Wednesday, August 24, 2011

JW on unconditional election; irresistible grace; final perseverance.

Tue. 23 Aug 1743. Having found for some time a strong desire to unite with Mr. Whitefield as far as possible to cut off needless dispute, I wrote down my sentiments, as plain as I could, in the following terms:
There are three points in debate: (1) unconditional election; (2) irresistible grace; (3) final perseverance.
With regard to the first, unconditional election, I believe,
That God, before the foundation of the world, did unconditionally elect certain persons to do certain works, as Paul to preach the gospel;
That he has unconditionally elected some nations to receive peculiar privileges, the Jewish nation in particular;
That he has unconditionally elected some nations to hear the gospel, as England and Scotland now, and many others in past ages;
That he has unconditionally elected some persons to many peculiar advantages, both with regard to temporal and spiritual things;
And I do not deny (though I cannot prove it is so),
That he has unconditionally elected some persons, thence eminently styled, the elect, to eternal glory.
But I cannot believe,
That all those who are not thus elected to glory must perish everlastingly; or
That there is one soul on earth who had not nor ever had a possibility of escaping eternal damnation.
With regard to the second, irresistible grace, I believe,
That the grace which brings faith, and thereby salvation into the soul, is irresistible at that moment;
That most believers may remember some time when God did irresistibly convince them of sin;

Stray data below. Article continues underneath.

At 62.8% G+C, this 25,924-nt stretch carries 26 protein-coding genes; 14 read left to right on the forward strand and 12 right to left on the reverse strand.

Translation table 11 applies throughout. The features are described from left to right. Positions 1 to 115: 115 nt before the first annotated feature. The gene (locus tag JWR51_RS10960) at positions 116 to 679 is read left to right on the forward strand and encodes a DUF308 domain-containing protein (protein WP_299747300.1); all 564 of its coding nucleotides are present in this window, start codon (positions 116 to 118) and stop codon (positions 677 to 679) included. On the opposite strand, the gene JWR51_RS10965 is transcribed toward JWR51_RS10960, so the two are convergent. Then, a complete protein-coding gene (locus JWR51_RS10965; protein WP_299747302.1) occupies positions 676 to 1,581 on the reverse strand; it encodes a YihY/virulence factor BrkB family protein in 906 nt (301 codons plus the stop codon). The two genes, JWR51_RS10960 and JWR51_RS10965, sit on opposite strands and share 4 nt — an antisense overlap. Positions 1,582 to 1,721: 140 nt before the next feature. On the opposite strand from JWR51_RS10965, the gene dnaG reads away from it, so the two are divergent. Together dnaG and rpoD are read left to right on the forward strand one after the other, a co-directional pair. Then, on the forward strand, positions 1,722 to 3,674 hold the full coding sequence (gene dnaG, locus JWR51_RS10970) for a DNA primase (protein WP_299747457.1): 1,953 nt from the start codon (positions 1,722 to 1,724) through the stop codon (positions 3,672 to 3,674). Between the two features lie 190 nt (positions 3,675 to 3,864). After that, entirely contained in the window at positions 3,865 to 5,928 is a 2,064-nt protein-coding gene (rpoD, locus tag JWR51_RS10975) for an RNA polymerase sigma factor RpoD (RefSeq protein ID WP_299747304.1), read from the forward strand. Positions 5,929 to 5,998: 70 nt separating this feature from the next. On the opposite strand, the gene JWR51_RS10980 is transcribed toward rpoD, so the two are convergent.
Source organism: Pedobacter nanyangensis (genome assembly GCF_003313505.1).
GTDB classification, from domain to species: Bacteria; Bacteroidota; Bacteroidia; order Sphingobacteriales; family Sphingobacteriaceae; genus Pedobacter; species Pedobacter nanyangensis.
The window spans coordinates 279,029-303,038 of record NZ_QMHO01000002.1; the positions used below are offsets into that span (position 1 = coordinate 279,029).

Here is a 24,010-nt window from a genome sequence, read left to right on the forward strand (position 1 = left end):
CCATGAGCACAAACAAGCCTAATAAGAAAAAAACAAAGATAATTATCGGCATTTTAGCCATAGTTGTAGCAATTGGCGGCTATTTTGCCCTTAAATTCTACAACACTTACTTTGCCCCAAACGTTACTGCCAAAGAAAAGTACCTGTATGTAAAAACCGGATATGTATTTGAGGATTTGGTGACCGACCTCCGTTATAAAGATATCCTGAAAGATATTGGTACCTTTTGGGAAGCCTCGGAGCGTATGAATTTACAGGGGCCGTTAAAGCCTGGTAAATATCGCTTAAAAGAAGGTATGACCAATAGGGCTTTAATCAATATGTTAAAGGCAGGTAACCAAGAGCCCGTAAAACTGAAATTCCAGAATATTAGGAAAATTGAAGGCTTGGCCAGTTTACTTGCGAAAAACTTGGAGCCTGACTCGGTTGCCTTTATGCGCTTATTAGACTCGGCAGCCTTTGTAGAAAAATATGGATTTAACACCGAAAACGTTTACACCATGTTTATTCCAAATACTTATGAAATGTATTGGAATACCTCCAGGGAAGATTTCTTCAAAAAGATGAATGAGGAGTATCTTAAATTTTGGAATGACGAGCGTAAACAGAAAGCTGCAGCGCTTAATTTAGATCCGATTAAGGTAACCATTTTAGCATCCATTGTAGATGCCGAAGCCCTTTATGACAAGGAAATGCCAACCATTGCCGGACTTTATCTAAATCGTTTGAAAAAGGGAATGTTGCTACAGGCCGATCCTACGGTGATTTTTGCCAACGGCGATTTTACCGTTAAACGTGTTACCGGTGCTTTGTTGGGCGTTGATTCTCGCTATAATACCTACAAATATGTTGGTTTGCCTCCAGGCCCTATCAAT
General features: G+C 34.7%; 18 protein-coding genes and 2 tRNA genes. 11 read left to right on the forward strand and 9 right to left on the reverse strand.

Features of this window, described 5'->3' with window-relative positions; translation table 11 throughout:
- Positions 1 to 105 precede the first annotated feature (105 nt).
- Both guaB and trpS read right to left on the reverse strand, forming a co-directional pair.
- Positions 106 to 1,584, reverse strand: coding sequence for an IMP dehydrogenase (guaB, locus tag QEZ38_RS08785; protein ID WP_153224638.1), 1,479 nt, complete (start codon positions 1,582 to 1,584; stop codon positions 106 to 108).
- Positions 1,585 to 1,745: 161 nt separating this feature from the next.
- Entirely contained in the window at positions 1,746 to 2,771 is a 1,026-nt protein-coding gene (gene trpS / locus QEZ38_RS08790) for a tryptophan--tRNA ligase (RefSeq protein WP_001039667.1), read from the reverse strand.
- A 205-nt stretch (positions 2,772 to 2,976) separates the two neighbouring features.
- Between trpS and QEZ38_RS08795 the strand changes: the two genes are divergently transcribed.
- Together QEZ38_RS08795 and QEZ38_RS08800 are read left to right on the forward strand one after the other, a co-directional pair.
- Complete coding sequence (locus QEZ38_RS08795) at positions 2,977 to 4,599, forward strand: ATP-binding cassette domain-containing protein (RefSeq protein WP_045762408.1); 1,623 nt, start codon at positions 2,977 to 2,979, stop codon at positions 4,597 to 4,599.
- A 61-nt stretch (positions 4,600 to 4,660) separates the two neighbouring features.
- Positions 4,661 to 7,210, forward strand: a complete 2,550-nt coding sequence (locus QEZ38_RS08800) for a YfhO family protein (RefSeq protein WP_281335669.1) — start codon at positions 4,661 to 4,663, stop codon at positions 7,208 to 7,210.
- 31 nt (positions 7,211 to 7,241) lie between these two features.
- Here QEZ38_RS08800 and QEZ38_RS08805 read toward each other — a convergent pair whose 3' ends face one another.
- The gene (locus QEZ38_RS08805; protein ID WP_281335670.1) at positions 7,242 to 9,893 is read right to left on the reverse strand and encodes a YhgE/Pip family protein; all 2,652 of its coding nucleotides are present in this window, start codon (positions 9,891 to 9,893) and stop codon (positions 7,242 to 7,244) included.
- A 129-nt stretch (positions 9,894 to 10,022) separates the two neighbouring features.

That most believers do at some other times find God irresistibly acting upon their souls;
Yet I believe that the grace of God both before and after those moments, may be, and hath been, resisted; and
That, in general, it does not act irresistibly, but we may comply therewith or may not.
And I do not deny,
That in those eminently styled ‘the elect’ (if such there be) the grace of God is so far irresistible that they cannot but believe and be finally saved.
But I cannot believe,
That all those must be damned in whom it does not thus irresistibly work; or,
That there is one soul on earth who has not, and never had, any other grace than such as does in fact increase his damnation, and was designed of God so to do.
With regard to the third, final perseverance, I incline to believe
That there is a state attainable in this life, from which a man cannot finally fall; and
That he has attained this who is, according to St. Paul’s account, ‘a new creature’; that is, who can say, ‘Old things are passed away; all things’ in me ‘are become new.’
And I do not deny,
That all those eminently styled the elect will infallibly persevere to the end.

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